Two months after a burglar stole their daughter's ashes, someone placed the urn in its red velvet bag on the steps of a church several miles from Leo and Fredi Brown's home.
"Someone must have had a glimmer of conscience," said Leo Brown.
The urn was placed on the front porch of Community Baptist Church in North Pole on Saturday. Pastor Morrie Fisher found them after arriving to check on a pig roasting for a church barbecue.
The Browns discovered the ashes were missing after returning home from a weekend at their cabin at Quartz Lake in late June. They found that someone had broken in the front door of their home. Gone were Leo's guns, Fredi's jewelry and their daughter Carole's remains.
Carole was the middle daughter of three. She died a month shy of her 41st birthday after a long battle with multiple sclerosis.
The couple figures the weight of the urn and the fact that it was kept in a red velvet bag led the thief to think the ashes were an object with street value.
The Browns were keeping her urn in an upstairs closet until they felt ready to scatter the ashes.
The Browns had almost given up hope when the call came that the ashes had been found.
"I was beginning to wonder," said Fredi Brown, a retired school secretary. "I was hoping we'd get them back, of course, but I was afraid that when the burglars saw what it was, they tossed them."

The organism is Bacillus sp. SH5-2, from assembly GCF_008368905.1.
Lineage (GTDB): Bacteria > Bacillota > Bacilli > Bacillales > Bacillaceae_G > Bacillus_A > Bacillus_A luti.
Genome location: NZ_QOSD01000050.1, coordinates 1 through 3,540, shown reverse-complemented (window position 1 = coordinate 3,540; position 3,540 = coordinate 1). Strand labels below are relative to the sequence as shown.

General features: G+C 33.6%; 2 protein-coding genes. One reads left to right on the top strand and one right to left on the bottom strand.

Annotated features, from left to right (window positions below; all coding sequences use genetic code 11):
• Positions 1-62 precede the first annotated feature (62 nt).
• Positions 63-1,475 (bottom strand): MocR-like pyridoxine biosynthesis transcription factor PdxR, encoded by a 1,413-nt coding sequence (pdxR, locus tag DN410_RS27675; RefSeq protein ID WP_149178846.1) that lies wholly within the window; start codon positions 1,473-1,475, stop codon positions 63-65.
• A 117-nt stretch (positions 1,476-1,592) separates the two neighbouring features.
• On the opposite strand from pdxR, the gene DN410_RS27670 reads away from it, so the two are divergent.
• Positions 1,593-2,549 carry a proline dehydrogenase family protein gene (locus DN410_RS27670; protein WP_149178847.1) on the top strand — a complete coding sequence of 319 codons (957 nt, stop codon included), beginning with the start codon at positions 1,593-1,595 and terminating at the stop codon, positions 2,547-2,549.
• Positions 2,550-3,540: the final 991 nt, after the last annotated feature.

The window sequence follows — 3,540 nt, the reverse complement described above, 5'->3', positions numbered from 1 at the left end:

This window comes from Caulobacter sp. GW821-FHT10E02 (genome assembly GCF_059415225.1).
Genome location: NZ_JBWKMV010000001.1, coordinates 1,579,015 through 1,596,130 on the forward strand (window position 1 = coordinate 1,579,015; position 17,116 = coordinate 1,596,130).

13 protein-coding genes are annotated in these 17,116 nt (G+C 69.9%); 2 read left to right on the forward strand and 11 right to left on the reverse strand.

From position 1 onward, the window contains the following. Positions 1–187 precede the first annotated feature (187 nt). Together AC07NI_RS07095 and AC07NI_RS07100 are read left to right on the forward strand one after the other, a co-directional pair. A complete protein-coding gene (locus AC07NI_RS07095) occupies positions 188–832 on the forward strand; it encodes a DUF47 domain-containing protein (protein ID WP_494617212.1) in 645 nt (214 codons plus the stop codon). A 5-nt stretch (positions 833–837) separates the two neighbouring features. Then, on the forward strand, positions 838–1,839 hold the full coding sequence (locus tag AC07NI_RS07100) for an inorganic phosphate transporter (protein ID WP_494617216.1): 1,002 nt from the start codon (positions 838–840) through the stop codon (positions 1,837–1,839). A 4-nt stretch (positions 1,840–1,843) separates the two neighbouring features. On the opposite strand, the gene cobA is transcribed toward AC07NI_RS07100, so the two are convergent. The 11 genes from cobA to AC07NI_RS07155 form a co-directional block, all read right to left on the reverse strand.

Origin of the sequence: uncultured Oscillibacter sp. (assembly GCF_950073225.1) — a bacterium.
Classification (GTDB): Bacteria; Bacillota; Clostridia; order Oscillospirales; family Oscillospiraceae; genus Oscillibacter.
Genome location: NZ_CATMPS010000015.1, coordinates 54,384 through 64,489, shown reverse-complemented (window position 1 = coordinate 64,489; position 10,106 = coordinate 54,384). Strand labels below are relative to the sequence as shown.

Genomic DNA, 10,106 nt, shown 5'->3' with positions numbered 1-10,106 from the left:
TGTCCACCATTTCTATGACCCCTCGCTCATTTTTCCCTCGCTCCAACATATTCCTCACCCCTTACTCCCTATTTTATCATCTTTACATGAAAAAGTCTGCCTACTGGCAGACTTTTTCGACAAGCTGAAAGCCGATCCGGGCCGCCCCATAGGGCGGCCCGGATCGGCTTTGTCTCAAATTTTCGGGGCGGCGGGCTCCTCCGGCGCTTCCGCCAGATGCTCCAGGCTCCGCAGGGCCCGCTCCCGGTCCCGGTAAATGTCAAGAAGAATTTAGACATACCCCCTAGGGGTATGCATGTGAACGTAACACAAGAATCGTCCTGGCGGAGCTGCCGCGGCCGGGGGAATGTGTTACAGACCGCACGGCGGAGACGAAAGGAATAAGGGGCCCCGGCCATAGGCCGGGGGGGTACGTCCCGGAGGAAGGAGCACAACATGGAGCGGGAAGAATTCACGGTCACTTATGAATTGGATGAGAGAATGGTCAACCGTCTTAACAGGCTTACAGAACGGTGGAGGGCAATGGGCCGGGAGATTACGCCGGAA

The ashes were left at the church between 6:30 a.m. and 9:30 a.m., according to Fisher.
The pastor, along with a couple of church members, arrived at the church during the early morning hours to start roasting the pig. Fisher said he didn't see anything unusual.
The men left for the next few hours. When Fisher returned to check on the pig, he noticed the red velvet bag on the church's front porch.
"I asked (church member Ted Davies) if that was his to take into the church. He said no. He hadn't even seen it. So I grabbed it. I took it downstairs. I put the salad my wife gave me into the refrigerator, and then I opened up this maroon bag and it was nothing to go into the refrigerator."
It was a metallic box with a sticker identifying the contents as the ashes of Carole Rene Brown.
Church member Steve Smith said he remembered hearing about a couple whose daughter's ashes were stolen in a burglary.
"Then it clicked," Fisher said.